June: Monthly review

The “olive drab” of summer is coming early this year.

June has finished, and although the gardener was often distracted by family matters, the garden carried on and charged ahead. Plants have nearly reached the top of the trellises and are spilling into paths. The daylilies are in full bloom mode and deadheading has been impossible to maintain. Just keeping things harvested and preserved has kept one busy. And there is still planting of annuals to continue, as the daffodil foliage disappears and provides space.

The lilies provide perfume for any visitors!

We’ll begin a brief tour with the Front Garden, where the “Durango” marigolds have filled out, the iris foliage has been trimmed and cleaned, and the daylilies are competing with the Oriental lilies for best of show. One disappointment…a new daylily planted last year that I was very excited about was supposed to be “Persimmon,” a deep orange, huge spider but when it bloomed, it was a watered-out pinkish lavender. I hate it when that happens…

That feverfew still looks great!

The Front Island continues with its yellow and white theme. You may notice that the big allium seed balls are finally missing. They were beginning to lean, so I clipped them off and have them drying in the garage. Keep watching…they may be back soon! I’ve cut bunches of feverfew for drying, and it’s still going strong, as well as the reliable shasta daisies. There’s space in that empty front for a few colorful annuals as soon as I can get to it. And sadly, that iris in the front left is now three years old and still hasn’t bloomed?!? This garden does need watering, because we haven’t had much rain all month and the two big trees absorb whatever moisture there is. There were still plenty of flowers. According to the Bloom Journal 116 varieties came into bloom this month in the various gardens.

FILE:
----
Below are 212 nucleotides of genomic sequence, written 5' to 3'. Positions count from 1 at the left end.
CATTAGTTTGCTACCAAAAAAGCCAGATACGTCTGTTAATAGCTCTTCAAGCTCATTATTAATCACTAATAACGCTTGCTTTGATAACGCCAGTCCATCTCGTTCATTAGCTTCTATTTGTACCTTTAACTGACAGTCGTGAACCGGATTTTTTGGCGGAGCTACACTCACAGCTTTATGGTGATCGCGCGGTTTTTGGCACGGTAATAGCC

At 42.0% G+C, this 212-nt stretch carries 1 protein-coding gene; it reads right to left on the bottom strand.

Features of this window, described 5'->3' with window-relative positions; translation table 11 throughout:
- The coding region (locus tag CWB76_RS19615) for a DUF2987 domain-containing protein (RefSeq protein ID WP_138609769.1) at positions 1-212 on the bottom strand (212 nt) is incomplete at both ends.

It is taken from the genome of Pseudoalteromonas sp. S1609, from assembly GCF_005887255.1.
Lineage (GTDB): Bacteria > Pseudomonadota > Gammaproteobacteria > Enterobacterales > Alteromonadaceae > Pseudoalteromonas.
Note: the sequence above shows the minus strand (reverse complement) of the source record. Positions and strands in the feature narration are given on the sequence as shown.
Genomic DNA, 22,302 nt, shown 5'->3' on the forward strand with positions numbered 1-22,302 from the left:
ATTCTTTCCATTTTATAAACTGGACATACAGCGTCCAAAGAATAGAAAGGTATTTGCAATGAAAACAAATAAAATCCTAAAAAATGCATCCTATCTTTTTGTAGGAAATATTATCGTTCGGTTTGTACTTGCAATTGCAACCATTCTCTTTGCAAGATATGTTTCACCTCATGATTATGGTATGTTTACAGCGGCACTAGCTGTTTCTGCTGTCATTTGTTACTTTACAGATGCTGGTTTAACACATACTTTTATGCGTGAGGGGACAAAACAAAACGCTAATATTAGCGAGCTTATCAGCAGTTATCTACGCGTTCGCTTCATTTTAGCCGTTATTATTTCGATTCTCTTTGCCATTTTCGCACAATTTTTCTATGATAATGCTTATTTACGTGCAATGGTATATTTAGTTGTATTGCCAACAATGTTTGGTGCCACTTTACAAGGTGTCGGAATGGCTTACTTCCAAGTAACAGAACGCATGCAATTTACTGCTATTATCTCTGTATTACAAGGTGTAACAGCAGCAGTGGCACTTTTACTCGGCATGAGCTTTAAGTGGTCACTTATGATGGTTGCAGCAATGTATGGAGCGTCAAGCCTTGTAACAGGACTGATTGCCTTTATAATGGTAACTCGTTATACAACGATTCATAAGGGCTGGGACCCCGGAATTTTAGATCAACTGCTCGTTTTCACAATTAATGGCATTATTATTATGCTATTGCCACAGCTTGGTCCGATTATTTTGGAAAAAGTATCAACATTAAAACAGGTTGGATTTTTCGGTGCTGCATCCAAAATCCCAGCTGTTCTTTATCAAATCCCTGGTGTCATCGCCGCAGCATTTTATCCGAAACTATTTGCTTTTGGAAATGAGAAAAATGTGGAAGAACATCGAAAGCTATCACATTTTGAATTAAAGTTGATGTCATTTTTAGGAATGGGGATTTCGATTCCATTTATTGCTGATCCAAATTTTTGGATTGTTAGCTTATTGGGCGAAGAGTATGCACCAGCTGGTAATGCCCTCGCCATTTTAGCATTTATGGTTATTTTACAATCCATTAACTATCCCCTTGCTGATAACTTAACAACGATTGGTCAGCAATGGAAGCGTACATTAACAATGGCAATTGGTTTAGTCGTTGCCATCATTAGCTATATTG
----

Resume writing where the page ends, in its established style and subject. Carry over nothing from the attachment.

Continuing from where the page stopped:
The potager toward the end of June.

The potager has required a lot of watering as well due to the combination of raised beds and dense planting, but things are doing remarkably well considering the dry, hot weather we’ve had (not as bad as the Pacific Northwest, etc. but hot for us for June!) Also, the thirteen new varieties added, as well as succession plantings of earlier crops all required watering until they were established and growing. The late strawberries were here and gone quickly, and the black raspberries are not even worth wading through the edges of the woods to pick, so dried up they are. The roses were a delight all month, and of course the Japanese beetles arrived at the very end of June as usual. Cucumbers, summer squash galore, kohlrabi, beets, lettuces, Napa cabbage, cabbage, bol choy, asparagus, snow peas, peas, strawberries, garlic scapes, onions, peppers, cauliflower, fava beans, celery and lots of herbs were on the menu in June. In total, 127.75 pounds of goodness was harvested from the potager. (95.75 in 2020)

I have to say that the “Baby Napa Cabbage,” the “Bossa Nova” summer squash and the “Biet Alpha” cucumbers have joined the “Green Arrow” peas as MUST HAVE crops. I was amazed at how quickly they all produced, and how MUCH they produce. All are so tasty, and have been very easy to grow. The “Reine de Glace” lettuce began forming beautiful heads, but bolted as soon as the heat hit. They are so pretty, I’ll give them another try in fall and also give them an earlier start next spring. Probably won’t grow “Spring” peas once this package of seed is used up…not as much return as “Green Arrow.”

Much of the food was eaten fresh, or given away but 41 packages/jars were preserved, the main things being strawberry jam and frozen peas and snow peas. And, bunches of mints were hung to dry for winter teas.

Channeling Julia! Where are my pearls?

A couple of events happened in June that were cause for celebrating with a special meal. For the first time Duck a l’orange was made, using lots of celery and thyme from the potager as a bed for the roasting duck. It was delicious, but I doubt I’ll ever go to the trouble of making it again!